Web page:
0
$\begingroup$

In Alloy Tutorial they denote some reflexive transitive closure with Kleene star saying that they admit zero or more elements at that position.

  // File system is connected
  fact {
    FSObject in Root.*contents
  }

In Alloy, in can be read as "subset of" (among other things). The operator "*" denotes reflexive transitive closure. Thus, this fact says that the set of all file system objects is a subset of everything reachable from the Root by following the contents relation zero or more times.

Reflexive Transitive Closure *

In Alloy, "*bar" denoted the reflexive transitive closure of bar. It is equavalent to (iden + ^bar) where ^ is the (non-reflexive) transitive closure operator.

Can you explain the closure and star operators such thut it becomes obvious that they are identical?

$\endgroup$
1
$\begingroup$

(Note: I'm not 100% sure about the Alloy syntax since I never used it -- what follows is accurate on the general principles but the syntax could be slightly different)

Basically, S.*bar means starting from S and using .bar any number $n\geq 0$ of times.

Instead, S.^bar means starting from S and using .bar any positive number $n > 0$ of times.

It is immediate to see that S.^bar is equivalent to S.bar.*bar since the latter denotes zero or more steps after a first step, hence one or more steps.

If the language allows S.iden to mean "zero steps from S", and + to denote union, then we can also write S.^bar as S.(iden + ^bar) which can be read as "zero steps or (one step or more)" which is the same thing as "zero or more steps".


In the underlying theory, one can define the reflexive and transitive closure of a relation $R \in \mathcal{P}(A\times A)$ as the smallest relation $R^* \in \mathcal{P}(A\times A)$ satisfying

$$ R^* = I_A \cup R \circ R^* $$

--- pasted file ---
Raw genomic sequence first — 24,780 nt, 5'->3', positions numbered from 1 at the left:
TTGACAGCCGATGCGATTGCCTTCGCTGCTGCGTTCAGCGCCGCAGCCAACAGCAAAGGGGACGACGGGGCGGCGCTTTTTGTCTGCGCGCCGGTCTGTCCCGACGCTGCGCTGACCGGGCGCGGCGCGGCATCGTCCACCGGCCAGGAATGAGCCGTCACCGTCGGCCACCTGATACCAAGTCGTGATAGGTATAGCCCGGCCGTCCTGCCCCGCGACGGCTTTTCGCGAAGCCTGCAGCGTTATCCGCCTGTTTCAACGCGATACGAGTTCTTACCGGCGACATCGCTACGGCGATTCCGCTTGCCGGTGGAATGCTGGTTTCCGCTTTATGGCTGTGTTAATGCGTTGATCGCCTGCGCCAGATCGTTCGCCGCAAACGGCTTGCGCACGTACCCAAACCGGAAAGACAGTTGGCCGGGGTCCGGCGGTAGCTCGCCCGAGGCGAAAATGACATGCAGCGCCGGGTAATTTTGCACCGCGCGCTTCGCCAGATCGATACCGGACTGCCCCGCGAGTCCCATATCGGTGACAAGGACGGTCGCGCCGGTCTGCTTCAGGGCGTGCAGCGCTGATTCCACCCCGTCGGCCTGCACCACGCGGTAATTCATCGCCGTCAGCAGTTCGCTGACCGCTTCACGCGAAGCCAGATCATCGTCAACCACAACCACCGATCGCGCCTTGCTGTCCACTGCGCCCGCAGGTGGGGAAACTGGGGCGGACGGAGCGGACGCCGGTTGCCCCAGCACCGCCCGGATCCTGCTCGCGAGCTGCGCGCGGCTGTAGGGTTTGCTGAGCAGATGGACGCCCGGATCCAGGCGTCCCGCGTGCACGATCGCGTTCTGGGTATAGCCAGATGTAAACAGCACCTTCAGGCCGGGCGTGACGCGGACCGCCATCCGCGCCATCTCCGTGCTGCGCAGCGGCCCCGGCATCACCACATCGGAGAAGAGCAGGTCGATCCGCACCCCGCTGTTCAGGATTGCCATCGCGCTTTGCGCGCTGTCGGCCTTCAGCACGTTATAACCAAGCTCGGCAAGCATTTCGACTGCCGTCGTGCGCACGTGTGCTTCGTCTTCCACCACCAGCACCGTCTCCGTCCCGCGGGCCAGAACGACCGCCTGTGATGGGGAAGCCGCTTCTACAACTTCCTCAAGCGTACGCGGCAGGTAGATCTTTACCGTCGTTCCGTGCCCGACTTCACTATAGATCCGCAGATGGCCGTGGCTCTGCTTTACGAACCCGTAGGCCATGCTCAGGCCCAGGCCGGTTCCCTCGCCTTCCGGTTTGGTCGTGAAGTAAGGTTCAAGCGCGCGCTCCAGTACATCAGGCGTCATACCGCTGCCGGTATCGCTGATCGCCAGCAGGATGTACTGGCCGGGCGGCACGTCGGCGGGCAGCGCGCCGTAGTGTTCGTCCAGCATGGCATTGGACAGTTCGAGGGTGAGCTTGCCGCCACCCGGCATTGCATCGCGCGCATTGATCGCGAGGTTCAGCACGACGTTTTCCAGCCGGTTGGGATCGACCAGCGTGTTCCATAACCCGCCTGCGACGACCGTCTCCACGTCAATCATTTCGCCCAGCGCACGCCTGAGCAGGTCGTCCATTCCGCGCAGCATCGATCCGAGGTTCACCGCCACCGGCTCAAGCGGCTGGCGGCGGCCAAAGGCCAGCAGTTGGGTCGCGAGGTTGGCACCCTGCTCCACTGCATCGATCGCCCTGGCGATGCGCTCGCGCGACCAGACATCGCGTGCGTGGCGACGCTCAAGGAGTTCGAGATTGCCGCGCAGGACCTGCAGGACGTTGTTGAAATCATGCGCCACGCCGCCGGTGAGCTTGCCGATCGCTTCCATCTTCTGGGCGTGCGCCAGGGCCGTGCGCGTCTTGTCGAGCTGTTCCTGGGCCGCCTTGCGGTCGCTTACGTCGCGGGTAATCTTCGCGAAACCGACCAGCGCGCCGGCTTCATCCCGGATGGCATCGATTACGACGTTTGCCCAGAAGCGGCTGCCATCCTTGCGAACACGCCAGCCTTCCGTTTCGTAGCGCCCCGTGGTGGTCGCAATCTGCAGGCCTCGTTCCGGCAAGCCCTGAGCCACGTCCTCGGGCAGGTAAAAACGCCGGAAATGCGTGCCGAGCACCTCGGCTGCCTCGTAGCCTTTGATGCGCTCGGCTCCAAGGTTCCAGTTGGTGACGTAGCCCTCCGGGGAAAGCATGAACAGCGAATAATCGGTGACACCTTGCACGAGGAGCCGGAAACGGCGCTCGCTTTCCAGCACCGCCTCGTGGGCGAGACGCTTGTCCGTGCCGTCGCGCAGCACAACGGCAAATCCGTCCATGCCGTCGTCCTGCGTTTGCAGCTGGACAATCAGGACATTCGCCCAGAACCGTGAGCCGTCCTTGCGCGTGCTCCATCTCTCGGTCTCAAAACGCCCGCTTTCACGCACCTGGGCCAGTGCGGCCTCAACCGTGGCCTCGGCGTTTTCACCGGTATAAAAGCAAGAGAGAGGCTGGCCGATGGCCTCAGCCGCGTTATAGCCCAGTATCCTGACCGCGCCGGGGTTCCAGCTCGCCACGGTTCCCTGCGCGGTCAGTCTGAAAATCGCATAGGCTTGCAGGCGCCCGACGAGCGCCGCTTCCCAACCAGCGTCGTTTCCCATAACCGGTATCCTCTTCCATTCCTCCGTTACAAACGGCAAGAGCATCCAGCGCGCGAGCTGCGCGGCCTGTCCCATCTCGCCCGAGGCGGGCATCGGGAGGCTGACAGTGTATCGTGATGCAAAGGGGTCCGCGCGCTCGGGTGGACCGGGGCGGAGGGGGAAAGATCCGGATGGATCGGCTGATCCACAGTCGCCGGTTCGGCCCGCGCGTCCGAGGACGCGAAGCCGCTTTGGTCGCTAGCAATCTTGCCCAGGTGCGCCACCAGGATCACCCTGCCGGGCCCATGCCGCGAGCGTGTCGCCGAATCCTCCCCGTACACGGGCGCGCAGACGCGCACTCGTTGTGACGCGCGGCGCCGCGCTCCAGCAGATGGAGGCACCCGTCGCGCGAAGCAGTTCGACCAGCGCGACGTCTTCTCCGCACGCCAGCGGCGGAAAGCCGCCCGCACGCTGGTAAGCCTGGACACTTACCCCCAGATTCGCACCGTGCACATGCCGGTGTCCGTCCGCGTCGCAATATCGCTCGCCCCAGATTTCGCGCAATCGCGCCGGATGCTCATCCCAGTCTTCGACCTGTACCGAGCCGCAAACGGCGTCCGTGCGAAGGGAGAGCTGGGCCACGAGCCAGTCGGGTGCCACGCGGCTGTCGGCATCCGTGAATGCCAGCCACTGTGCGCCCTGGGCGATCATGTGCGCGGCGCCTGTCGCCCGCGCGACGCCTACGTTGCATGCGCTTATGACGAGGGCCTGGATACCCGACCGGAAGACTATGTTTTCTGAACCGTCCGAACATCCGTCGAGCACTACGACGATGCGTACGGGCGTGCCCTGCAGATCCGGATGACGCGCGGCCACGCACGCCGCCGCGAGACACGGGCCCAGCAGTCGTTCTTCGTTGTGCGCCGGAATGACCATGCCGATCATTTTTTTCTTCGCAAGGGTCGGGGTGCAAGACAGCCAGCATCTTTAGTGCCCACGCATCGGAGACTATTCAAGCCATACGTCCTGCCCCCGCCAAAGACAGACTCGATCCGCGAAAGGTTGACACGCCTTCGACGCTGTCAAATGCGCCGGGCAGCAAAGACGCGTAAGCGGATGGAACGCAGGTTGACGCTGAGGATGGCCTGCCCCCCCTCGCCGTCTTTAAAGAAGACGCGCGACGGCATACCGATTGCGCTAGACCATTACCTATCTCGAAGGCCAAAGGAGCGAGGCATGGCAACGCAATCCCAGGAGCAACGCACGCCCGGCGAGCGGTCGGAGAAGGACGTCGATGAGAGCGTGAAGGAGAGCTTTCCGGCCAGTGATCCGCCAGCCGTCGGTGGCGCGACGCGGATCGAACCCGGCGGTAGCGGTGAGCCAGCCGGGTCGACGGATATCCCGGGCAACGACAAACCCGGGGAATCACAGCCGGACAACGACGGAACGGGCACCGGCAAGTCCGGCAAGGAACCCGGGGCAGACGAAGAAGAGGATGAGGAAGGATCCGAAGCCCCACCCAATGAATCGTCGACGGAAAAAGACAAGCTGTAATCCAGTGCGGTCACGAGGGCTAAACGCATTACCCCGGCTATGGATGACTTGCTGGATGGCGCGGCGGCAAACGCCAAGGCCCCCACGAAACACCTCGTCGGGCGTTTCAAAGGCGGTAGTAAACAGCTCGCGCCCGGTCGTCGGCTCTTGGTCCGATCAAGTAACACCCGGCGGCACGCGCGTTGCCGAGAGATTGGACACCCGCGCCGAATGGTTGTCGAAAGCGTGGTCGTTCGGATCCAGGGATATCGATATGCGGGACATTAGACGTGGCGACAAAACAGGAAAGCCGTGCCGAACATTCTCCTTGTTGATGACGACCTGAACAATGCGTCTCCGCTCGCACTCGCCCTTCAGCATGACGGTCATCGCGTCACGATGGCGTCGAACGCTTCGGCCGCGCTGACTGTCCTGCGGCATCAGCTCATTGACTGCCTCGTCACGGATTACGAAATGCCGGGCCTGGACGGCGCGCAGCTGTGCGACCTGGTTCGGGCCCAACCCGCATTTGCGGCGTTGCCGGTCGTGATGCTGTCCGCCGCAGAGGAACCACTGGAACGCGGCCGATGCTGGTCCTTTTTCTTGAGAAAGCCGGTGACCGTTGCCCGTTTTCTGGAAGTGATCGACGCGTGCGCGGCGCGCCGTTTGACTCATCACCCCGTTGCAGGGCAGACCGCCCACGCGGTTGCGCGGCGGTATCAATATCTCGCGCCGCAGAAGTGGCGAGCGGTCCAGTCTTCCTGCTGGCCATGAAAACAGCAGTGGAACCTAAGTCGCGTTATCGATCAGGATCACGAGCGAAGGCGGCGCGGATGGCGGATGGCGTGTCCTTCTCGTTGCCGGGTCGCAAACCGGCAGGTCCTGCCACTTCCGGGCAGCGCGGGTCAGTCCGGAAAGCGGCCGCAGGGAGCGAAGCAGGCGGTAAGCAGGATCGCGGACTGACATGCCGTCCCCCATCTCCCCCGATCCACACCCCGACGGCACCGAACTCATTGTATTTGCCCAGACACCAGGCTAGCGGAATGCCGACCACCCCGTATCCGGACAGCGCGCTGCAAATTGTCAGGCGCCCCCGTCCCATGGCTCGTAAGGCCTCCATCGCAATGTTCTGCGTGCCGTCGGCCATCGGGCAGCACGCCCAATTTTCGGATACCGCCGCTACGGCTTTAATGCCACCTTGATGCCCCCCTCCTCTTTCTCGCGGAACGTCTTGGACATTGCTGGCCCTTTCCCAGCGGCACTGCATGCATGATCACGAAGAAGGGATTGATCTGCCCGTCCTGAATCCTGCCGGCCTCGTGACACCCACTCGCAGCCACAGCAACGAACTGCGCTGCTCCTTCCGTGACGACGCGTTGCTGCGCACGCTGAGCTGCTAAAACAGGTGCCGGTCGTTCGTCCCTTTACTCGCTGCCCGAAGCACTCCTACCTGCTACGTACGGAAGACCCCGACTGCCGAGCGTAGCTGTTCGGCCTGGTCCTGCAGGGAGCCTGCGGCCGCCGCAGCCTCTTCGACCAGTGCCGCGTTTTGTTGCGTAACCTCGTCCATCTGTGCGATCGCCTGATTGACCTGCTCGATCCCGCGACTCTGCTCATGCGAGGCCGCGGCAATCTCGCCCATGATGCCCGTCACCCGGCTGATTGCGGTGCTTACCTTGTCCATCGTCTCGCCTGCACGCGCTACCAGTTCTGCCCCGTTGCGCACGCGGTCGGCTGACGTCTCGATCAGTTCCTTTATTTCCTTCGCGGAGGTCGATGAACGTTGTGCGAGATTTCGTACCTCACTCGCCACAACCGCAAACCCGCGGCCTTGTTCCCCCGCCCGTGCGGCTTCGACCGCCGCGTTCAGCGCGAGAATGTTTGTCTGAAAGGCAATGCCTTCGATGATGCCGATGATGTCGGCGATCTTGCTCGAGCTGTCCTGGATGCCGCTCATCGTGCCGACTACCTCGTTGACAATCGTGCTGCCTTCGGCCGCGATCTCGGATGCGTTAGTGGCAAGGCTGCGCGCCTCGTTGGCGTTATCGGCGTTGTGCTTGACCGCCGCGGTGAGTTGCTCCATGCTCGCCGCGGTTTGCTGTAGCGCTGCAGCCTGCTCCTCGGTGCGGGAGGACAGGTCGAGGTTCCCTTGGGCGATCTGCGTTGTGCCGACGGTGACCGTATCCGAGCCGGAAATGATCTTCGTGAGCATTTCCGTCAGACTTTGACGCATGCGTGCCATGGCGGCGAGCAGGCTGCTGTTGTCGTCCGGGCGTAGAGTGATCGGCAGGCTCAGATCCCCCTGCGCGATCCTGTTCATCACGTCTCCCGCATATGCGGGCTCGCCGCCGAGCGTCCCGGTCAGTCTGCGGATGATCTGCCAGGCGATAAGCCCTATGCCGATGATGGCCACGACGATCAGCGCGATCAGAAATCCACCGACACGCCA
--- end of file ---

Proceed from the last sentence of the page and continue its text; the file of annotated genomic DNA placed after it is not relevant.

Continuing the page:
where $I_A$ stands for the identity relation. The existence of the smallest $R^*$ is guaranteed by the Tarski fixed point theorem (on the complete lattice of the relations). According to the Kleene fixed point theorem (and a few minor simplifications) one can also write it as $$ R^* = \bigcup_{n\geq 0} R^n $$ where $R^n$ denoted the self-composition of $R$ for $n$ times.

$\endgroup$
  • $\begingroup$ In $R^* = I_A \cup R \circ R^*$, do you define the relation in terms of itself? Is your purpose is to show that $\bigcup_{n\geq 0} R^n = I_A \cup R \circ R^*$? Can you reduce it into more layman terms? $\endgroup$ – Little Alien Dec 29 '16 at 13:57
  • $\begingroup$ @LittleAlien I corrected the first part: it is indeed zero or more. For the latter part, if you want to be informal, you can pretend that $R^*$ is defined in terms of itself as $I \cup R\circ R^*$ (or pretend that the definition is recursive). The truth is the equation $R^* = I \cup R\circ R^*$ might have multiple solutions for $R^*$, and we take the smallest one. The underlying theory is quite broad (you can look up fixed point theorems or domain theory), and I can't summarize it here. However, $R^* = \bigcup_n R^N$ provide its smallest solution in a convenient form, in layman terms. $\endgroup$ – chi Dec 29 '16 at 14:12
  • $\begingroup$ @LittleAlien From $R^* = \bigcup_{n\geq 0} R^n = I \cup R \cup R\circ R\ \cup \cdots$ you can see that the solution is indeed "zero or more times" $R$. $\endgroup$ – chi Dec 29 '16 at 14:13

Your Answer

By clicking “Post Your Answer”, you agree to our terms of service, privacy policy and cookie policy

Not the answer you're looking for? Browse other questions tagged or ask your own question.